The Olympics is creating a “ghost town” effect in central London as visitors who would normally flock to the capital’s shops, hotels and theatres stay away, casting doubt on expectations of a short-term economic boost from the games.
The gameshave attracted as many as 100,000 foreign visitors to London — more than in previous Olympics. But, on its own, that number significantly lags behind the estimated 300,000 foreign tourists who could be expected in a typical year.
Theatres are among the businesses suffering most from emptier streets.
“We’re bleeding, darling,” said Nica Burns, chief executive of Nimax Theatres. “For my six theatres, last week was the worst this year. I think the Olympics are great — but I feel like I’ve been the bullseye for the archery competition.”
Ms Burns forecast that ticket sales at her company’s six West End theatres would be down 30 percent over the summer.
London’s top museums and tourist attractions are also feeling the pinch. The Association of Leading Visitor Attractions, the body representing them, reported a fall of 30-35 percent in attendance over the past two weeks, compared with last year.
Bernard Donoghue, ALVA’s chief executive, said its members — who include the British Museum, the Tower of London and the Science Museum — “have been trying to compensate by telling people there are fewer queues and longer opening hours”.
Transport for London, the public body that runs the capital’s Underground and road network, has been warning for monthsof heavy disruption over the summer in central London and urging travelers to avoid transport hubs and plan alternative routes. The voice of Boris Johnson, London’s mayor, has boomed from station platforms warning of the imminent “huge pressure” on the transport system.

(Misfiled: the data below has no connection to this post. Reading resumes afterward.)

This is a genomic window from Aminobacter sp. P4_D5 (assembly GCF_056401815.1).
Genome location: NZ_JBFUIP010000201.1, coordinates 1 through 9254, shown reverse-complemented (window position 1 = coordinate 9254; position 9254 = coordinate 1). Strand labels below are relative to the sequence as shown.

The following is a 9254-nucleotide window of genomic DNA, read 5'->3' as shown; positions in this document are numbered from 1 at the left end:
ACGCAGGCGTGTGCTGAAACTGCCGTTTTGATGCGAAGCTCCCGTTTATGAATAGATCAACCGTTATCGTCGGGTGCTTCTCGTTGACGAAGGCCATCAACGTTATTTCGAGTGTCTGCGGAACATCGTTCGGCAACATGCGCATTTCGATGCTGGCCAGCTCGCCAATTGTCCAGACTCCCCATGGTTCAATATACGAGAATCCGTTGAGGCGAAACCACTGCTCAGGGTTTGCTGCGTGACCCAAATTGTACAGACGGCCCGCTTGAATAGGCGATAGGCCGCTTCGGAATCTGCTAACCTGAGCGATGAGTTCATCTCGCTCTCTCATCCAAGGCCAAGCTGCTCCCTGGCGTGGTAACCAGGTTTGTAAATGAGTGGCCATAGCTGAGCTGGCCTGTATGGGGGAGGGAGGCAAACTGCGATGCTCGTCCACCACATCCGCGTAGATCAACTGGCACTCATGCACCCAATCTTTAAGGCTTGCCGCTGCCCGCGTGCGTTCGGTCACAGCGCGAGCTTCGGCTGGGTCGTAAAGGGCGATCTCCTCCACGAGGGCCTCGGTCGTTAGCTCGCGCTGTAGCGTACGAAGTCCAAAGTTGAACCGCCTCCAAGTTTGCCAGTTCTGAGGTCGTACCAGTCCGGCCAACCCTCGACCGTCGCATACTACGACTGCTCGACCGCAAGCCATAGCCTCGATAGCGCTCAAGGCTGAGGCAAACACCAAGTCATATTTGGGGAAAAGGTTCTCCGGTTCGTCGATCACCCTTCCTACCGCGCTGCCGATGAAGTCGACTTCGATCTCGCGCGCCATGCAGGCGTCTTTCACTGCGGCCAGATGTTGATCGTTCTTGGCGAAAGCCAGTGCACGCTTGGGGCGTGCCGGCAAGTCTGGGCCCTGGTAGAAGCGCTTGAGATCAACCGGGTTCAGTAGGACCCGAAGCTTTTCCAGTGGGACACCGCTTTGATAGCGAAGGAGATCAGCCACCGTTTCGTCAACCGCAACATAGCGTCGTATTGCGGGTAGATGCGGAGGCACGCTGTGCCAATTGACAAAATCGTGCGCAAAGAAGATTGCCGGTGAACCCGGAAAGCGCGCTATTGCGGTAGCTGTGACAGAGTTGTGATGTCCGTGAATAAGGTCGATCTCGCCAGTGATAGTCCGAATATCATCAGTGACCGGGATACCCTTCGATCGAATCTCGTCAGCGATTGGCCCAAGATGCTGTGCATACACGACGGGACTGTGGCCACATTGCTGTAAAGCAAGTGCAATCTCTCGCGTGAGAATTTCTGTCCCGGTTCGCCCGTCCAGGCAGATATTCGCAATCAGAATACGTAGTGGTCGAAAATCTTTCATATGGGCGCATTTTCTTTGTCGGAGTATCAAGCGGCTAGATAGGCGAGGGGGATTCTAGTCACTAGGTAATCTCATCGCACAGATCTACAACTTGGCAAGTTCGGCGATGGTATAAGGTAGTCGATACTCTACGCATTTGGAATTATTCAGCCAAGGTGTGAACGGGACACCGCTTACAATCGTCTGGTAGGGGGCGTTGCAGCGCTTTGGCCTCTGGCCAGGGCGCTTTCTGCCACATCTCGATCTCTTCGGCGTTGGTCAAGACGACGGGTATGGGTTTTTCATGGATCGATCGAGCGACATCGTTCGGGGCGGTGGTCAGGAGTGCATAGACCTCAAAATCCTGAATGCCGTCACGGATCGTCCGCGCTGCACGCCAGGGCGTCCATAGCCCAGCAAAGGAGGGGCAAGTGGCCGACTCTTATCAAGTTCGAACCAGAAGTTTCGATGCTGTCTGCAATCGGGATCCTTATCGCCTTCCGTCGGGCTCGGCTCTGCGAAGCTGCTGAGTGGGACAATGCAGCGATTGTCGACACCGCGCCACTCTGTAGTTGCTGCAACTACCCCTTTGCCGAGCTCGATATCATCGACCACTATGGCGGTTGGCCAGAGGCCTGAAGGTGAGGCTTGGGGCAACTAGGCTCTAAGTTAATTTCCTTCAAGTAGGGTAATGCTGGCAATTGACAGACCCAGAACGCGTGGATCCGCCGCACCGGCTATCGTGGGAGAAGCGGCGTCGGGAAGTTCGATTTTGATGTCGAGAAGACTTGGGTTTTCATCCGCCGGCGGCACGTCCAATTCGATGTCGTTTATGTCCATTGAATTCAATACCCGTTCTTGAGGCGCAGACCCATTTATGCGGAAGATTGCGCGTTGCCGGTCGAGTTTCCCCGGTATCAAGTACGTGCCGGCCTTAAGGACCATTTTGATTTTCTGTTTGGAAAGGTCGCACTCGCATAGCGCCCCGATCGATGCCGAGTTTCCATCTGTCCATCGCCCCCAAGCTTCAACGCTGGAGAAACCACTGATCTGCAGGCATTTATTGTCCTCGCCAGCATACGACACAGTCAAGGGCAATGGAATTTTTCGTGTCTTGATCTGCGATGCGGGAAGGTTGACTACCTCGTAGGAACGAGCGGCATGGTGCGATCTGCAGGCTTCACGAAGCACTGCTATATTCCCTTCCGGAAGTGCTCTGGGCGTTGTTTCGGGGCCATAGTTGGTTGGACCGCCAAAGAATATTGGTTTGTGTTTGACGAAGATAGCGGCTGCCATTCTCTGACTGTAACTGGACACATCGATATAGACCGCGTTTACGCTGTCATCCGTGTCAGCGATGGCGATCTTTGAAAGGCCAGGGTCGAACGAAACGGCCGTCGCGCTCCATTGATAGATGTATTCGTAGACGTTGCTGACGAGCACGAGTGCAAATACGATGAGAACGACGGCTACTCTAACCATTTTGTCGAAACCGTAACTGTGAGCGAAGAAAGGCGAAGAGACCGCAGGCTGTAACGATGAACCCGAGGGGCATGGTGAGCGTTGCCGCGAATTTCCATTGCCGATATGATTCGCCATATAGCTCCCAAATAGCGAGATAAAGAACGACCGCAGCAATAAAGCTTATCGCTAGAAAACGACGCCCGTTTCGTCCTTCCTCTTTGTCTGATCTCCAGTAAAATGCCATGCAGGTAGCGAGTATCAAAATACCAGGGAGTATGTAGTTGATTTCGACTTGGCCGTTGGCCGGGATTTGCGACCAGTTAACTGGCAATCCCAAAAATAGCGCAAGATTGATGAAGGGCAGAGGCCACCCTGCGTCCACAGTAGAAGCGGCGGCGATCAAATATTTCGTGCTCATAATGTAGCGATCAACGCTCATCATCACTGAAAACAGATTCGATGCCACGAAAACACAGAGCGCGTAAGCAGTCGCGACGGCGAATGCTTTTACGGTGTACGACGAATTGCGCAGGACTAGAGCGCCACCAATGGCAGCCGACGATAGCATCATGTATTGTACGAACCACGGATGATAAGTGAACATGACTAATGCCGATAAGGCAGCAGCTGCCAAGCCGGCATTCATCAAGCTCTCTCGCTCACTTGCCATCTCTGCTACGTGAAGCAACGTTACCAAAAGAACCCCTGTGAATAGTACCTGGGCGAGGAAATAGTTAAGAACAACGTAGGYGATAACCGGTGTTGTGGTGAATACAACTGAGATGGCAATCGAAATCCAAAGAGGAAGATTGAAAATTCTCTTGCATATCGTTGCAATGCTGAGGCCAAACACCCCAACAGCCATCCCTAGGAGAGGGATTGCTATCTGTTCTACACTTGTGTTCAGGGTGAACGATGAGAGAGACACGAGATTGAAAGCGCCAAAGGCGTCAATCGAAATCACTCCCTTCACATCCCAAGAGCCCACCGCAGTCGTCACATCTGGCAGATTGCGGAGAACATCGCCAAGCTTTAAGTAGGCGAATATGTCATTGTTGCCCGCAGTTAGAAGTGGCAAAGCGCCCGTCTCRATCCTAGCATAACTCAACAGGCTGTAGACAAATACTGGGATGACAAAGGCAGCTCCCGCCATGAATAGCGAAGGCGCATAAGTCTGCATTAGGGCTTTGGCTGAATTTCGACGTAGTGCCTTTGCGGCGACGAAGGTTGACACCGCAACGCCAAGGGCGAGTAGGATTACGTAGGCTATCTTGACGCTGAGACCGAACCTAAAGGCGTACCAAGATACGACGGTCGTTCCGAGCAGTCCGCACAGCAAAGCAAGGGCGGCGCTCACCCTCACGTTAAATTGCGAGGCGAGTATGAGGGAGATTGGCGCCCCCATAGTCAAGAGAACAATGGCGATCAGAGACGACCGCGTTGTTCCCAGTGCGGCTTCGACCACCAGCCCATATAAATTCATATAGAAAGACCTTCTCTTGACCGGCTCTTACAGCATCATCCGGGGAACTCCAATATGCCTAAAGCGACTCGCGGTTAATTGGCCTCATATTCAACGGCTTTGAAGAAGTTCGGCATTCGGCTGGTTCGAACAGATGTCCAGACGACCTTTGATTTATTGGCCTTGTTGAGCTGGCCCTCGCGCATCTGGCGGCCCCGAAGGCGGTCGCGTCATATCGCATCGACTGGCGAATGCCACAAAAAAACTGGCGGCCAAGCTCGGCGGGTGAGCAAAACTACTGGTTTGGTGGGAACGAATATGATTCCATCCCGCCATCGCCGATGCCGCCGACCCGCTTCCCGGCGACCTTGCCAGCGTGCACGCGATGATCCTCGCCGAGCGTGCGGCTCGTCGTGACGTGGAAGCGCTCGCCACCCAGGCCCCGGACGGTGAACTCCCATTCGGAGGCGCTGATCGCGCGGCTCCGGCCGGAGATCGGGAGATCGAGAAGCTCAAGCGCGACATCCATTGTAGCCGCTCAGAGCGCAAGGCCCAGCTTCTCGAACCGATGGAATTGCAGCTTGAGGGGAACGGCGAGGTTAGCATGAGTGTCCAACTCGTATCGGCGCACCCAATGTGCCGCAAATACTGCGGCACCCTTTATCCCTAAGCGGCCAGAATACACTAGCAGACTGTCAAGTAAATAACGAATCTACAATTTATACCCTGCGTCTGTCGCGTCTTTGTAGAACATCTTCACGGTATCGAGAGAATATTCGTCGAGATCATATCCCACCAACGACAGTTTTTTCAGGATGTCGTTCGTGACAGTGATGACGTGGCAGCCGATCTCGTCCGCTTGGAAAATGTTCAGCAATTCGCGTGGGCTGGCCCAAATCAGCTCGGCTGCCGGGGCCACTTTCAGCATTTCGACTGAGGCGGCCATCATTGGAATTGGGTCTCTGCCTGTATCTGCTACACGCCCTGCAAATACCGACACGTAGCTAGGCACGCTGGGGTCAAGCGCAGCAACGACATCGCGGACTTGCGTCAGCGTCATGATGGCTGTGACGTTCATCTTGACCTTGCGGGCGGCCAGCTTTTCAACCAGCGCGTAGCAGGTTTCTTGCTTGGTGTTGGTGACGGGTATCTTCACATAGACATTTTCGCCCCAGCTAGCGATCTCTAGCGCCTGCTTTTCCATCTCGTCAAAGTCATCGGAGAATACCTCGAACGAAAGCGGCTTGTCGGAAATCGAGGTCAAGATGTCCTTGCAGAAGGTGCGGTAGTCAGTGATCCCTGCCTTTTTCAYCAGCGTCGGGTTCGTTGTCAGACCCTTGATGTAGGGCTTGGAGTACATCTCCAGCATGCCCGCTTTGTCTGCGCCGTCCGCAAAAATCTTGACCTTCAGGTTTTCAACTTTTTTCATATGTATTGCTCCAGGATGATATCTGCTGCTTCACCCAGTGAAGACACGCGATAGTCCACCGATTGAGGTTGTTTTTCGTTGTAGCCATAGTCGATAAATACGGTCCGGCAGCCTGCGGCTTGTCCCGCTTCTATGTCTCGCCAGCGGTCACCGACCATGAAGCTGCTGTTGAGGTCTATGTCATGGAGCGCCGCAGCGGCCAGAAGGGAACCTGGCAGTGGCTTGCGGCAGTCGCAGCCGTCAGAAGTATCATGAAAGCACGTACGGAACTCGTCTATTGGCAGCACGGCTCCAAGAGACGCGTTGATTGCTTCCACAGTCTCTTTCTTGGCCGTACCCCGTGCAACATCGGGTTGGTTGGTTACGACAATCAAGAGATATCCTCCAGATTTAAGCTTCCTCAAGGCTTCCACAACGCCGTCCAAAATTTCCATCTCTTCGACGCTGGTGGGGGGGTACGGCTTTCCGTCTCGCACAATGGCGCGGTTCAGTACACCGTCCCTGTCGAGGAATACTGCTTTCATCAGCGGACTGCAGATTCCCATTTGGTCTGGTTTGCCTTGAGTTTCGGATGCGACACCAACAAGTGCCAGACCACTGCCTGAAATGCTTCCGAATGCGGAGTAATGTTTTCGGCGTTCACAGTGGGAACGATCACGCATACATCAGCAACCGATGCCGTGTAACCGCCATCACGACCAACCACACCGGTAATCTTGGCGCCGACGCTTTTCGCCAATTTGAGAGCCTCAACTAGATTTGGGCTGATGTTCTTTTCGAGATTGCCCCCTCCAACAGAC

TfL said estimates of journeys on the Tube were up 4 percent on Monday from normal traffic.
In response to slow bookings, hotels have now cut prices. Research by Hotels.com said prices in London during the Olympics had fallen around 25 percent in a two-week period in June.
Nick Palan, managing director for Golden Tours, an open-top tour bus company, said: “It’s totally destroyed the market for us this summer. The hotels put up prices heavily earlier in the year and some of the larger tour companies literally stopped selling London back in May. We’re down by over 20 percent.”
David Cameron, prime minister, has said 13 billion pounds of economic investment should flow from the games over four years, some of which is from tourism.
But in the short term, the benefits are more elusive. Mark Field, a London Conservative MP, said: “The message has been going out for months that London would be packed to the rafters — and the transport system would be under pressure — and that has put a lot of people off. The high-end hoteliers are fine because of all the official Olympic guests but many others have not benefited so much.”
Mr Donoghue of ALVA said the body had asked TfL to alter its advice to travelers: “As long as you avoid peak times and stations, London is surprisingly accessible and open for business.”